I hadn’t heard of this movie up until now and only stumbled across it when browsing ‘The Criterion Collection’ releases. So a complete blind purchase that although I don’t regret, I don’t feel was entirely worth it. This follows the story of two brothers (one played by a young Jesse Eisenberg) who’s parents separate, leading them to have to spend their time living at each parent’s house … whilst also going through the trials of high school, first love and puberty.
Jeff Daniels plays the Dad, a respected writer and teacher, who has a close bond with his eldest son (Eisenberg), whilst Laura Linney (Ozark) plays the Mom who gets sort of a bad rap due to having had an affair. William Baldwin also turns up as a tennis instructor. This very ‘indie’ drama, in the style of Gus Van Sant is very authentic and occasionally amusing with decent performances and astute observations of its various themes. It occasionally goes down avenues exploring the effect a breakup has on children that takes some weird turns … what with the youngest kid resorting to masturbation of all things, as a way of acting out (er…ok). Eisenberg also comes off as a bit of a brat, who whilst his usual brand of awkward is less likeable than usual.
For this kind of subject, I felt the movie offered very little we hadn’t seen before and didn’t go anywhere particularly interesting or all that optimistic. It also doesn’t really explore why the parent’s relationship hits the skids. A shame as it’s well acted (especially Linney who I’ve always liked) and has some good moments, but is otherwise forgettable.
The Blu-ray from The Criterion Collection has a an adequate image, thats very grainy and a bit lacking in detail, almost like 16mm – but it does create a distinct ‘look’ that suits the movie’s tone. Sound is clear in 5.1 DTS HD Master Audio and showcases various unusual and obscure music choices. Extras consist of a making of documentary, interviews, audition footage and trailers. We also get a booklet that has an interview and a write up on the movie and it’s production. Not too bad for a movie a little undeserving of such treatment.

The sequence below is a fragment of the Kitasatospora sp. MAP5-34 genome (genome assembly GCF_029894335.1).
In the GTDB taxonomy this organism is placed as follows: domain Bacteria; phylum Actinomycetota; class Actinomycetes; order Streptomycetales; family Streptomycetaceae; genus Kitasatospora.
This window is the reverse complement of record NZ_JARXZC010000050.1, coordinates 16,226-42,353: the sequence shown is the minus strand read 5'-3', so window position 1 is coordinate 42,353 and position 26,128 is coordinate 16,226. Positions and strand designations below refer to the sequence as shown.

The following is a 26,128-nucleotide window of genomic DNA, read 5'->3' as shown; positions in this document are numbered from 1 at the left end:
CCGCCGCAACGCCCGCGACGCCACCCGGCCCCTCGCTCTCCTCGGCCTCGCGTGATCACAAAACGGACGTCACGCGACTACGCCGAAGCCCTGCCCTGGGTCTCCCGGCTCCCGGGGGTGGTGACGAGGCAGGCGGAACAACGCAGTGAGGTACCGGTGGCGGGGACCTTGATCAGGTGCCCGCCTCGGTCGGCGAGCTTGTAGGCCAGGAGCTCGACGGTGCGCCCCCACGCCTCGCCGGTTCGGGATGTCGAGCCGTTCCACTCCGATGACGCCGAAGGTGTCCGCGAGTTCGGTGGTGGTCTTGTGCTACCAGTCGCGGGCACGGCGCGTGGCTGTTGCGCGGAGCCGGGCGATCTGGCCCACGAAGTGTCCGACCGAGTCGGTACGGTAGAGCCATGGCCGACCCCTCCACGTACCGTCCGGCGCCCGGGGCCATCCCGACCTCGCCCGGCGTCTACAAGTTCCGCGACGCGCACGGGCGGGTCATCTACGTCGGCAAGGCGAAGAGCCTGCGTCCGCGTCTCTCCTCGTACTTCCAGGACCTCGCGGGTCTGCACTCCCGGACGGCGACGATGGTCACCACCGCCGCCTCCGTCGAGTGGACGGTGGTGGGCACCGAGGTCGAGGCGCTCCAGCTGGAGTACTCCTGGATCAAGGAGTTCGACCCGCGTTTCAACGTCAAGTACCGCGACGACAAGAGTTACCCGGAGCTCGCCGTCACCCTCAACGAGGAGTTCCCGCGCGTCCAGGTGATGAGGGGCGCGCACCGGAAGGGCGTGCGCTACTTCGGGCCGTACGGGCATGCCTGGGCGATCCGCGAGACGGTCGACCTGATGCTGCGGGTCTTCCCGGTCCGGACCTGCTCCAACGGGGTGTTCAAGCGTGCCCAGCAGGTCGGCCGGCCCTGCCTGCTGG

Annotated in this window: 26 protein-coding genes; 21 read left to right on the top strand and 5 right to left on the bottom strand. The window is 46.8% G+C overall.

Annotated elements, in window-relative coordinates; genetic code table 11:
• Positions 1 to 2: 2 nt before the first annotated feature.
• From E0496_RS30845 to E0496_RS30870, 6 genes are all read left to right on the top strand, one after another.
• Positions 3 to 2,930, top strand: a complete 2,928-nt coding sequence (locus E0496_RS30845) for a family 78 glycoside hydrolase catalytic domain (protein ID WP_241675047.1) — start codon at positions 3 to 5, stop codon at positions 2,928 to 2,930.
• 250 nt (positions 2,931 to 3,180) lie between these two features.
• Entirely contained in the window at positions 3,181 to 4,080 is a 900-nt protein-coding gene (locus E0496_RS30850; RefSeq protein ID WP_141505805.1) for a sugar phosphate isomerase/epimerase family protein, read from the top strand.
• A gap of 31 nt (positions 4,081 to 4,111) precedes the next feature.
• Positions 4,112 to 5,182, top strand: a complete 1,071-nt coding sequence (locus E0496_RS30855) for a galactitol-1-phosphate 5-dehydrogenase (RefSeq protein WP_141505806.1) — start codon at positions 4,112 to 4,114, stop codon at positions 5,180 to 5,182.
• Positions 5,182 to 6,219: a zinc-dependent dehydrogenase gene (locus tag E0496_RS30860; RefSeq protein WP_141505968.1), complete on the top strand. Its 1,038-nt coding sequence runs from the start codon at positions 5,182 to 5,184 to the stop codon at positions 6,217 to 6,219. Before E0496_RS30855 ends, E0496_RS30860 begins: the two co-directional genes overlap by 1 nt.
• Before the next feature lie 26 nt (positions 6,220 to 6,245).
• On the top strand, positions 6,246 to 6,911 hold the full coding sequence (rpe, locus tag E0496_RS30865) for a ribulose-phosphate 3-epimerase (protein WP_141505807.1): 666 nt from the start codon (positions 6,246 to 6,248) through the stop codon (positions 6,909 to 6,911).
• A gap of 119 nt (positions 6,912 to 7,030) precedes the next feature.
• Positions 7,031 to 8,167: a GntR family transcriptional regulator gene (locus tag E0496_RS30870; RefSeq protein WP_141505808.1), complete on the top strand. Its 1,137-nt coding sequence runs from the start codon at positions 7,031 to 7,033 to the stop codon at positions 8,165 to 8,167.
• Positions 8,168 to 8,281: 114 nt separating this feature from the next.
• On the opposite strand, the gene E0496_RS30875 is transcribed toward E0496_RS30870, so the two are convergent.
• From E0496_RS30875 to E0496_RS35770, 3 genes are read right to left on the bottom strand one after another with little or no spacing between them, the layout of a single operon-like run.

A young couple (Gabriella Wright & Bret Roberts) with a strained marriage following a miscarriage, decide to go to a secluded cabin in the woods in an attempt at reconciling their issues. However once there the husband’s underlying jealousy and the woman’s on going psychological trauma begin to cause problems.
Now I have seen a lot of movies in my time and some were pretty poorly made, but this woefully amateurish attempt at a horror thriller felt from the off like a group of friends given a camera and asked to make something. The result is a flimsy attempt at a story with feeble attempts at acting and next to no technical ability. It’s filmed with a complete lack of tension and cheap jump scares, and an eerie looking location cannot make up for a total lack of ability to pull the viewer in. Supposedly creepy things lurking in the woods, lingering camera angles and a secluded setting should at least generate a degree of atmosphere … but along with terrible acting, I struggled to get through this one. Towards the end some pretty rough violence kicks in, clearly an attempt to have something going on – as for a good hour, nothing happens … and I mean nothing. So we get graphic stabbings, some action with an axe and even an eye piercing, but guess what? It makes no sense and comes out of nowhere, meaning any possibility of a believable or interesting narrative is ultimately lost in place of shock value. The actors try their best but are laughably inexperienced. So the point of this movie is totally lost on me. A tacked on twist at the end only goes to make the whole experience all the more annoying.
Director Lucas Pavetto shows a total lack of talent and hopefully never picks up a movie camera again. The rest of those involved can go back to their day jobs. Avoid.
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